Comedian Rick Mercer made great fun of the awkward Anglo Tories nervously foraying into Montre- al. He expressed astonishment at the decision to eat box lunches in the con- crete bunker of a convention centre ”” three meals a day ”” rather than sample any of the hundreds of restaurants within spitting distance. More amazing to this observer was the sight of Monte Solberg, a fine and smooth chair, whip- ping the convention through two hours of tough internal debates ”” entirely in English! No one asked for a comment from his francophone co- chair, and none was offered. Questions from the floor in French were answered in English. It was a political time warp.

The party endorsed bilingualism by a vote of about 95 to 5 percent on a show of hands. Many Quebec journal- ists sneered that the Conservative Party of Canada had now endorsed Canada’s Official Languages Act, 35 years after its passage. But official bilingualism is still not a great idea in Wild Rose country or even in parts of southwestern Ontario. Only a political party with national ambitions has the will and the capability to push such provocative nation-building initiatives onto a skeptical activist core.

How can the parties get their groove back?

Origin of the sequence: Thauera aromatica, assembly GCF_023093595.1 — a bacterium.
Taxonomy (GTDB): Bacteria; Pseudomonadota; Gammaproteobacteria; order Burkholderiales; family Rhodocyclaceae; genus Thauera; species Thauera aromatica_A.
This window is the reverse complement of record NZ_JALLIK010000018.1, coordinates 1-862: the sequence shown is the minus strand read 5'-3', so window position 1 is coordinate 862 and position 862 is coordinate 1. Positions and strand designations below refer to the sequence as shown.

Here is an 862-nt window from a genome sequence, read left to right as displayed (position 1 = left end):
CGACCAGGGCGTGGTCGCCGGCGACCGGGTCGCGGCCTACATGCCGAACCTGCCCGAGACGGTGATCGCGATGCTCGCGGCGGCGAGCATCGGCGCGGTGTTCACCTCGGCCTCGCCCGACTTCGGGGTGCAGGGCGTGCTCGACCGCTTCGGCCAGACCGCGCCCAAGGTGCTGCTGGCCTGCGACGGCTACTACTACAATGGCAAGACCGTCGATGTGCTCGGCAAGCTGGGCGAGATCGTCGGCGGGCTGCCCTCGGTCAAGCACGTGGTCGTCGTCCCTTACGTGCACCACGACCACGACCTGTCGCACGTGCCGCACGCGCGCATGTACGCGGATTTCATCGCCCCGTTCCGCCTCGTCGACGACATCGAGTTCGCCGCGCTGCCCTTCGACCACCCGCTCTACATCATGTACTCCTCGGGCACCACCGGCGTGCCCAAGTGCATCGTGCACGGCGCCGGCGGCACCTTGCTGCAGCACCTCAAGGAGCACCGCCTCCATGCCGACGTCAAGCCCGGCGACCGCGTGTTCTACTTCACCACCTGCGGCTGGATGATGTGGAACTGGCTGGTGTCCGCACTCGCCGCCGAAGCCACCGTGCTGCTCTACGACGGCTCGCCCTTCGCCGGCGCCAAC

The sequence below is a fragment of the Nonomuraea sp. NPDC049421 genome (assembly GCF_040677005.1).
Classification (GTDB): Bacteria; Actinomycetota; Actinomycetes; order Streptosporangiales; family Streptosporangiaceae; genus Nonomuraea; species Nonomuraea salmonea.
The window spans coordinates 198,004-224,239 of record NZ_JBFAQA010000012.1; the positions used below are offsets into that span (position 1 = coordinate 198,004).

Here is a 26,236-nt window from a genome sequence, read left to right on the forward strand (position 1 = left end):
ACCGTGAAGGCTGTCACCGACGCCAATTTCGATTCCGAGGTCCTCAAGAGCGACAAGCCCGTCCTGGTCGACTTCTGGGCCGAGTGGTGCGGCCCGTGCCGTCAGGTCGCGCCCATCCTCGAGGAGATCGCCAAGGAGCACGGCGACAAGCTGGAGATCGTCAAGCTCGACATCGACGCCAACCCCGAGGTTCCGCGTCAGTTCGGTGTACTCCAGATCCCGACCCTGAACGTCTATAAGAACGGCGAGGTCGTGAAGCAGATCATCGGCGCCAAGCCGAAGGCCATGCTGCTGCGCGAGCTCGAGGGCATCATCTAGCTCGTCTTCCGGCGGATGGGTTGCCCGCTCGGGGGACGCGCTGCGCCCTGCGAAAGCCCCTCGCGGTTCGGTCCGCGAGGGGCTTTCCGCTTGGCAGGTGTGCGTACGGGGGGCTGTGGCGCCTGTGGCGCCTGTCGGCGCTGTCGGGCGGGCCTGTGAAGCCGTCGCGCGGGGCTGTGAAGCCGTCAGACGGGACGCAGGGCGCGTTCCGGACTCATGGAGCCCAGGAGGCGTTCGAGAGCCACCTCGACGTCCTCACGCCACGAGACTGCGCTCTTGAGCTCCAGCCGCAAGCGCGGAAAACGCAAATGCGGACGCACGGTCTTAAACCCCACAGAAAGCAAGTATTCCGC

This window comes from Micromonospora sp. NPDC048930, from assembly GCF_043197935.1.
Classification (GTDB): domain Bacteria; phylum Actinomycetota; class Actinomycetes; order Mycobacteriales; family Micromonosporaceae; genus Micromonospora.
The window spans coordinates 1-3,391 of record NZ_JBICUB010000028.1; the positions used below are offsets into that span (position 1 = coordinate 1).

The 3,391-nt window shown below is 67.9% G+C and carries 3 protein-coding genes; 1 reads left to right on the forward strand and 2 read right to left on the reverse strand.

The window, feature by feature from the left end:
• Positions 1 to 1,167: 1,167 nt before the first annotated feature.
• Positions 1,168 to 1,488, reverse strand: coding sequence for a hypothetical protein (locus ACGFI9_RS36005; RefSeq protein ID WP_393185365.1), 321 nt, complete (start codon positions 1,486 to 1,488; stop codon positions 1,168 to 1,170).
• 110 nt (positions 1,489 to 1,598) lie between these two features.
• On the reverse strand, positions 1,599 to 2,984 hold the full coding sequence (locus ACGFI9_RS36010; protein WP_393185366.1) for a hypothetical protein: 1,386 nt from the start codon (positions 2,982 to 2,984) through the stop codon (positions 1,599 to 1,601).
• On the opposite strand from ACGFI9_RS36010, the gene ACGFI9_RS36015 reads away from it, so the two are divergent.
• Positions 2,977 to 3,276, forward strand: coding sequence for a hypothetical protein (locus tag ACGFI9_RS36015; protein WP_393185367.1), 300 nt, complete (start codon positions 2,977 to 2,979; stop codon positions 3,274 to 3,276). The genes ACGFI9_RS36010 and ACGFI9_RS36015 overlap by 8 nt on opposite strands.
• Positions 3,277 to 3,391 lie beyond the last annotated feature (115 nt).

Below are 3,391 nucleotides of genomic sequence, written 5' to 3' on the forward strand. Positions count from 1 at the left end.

What Al Gore calls the ”œdialogue of democracy” has been denigrated by the power of money and technology, corporate dominance of political life combined with television. He observes that the thirty-second attack ad more often dishonours democracy than illu- minates it, that this shallow discourse is a sad replacement for the careful study of thousands of copies of the federalist papers by a huge percentage of early American democrats.

We ahistoric Canadians are mostly unaware of the powerful role full page newspaper essays by Robert Baldwin and Louis H. LaFontaine, William Lyon Mackenzie and George Brown similarly had on the early development of Canadian democracy. Politics mattered to those who were one generation away from autocracy. It matters less to those who are more than a century away from the first experience of the freedom of universal suffrage and liberal democracy.